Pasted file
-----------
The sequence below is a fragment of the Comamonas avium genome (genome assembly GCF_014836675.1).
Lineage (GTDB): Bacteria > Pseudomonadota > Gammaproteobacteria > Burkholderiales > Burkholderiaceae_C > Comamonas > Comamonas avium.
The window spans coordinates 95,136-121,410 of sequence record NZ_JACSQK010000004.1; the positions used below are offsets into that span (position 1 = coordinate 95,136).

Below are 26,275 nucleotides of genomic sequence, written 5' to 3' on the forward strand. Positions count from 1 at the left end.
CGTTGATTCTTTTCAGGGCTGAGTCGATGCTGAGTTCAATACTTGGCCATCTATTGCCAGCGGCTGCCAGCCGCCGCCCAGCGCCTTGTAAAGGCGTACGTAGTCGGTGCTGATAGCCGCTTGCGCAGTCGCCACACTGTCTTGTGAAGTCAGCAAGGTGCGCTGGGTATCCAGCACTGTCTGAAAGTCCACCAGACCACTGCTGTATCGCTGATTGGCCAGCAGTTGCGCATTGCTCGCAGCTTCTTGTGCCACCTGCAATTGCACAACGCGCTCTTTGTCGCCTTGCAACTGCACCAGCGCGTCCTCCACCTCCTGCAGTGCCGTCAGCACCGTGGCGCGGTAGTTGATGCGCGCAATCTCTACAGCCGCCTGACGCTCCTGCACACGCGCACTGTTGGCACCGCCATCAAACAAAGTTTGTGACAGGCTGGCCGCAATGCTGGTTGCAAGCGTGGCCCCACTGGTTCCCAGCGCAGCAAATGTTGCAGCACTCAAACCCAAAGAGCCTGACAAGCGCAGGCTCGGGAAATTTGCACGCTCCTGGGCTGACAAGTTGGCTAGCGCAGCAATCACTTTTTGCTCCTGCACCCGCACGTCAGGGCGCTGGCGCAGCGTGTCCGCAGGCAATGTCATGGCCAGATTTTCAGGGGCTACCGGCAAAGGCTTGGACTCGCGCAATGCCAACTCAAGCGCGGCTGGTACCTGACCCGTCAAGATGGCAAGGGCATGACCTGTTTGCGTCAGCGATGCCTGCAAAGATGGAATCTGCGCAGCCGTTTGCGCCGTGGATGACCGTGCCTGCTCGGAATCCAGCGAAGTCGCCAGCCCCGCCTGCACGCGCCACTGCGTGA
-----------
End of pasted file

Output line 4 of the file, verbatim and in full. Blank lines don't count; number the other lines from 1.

Below are 26,275 nucleotides of genomic sequence, written 5' to 3' on the forward strand. Positions count from 1 at the left end.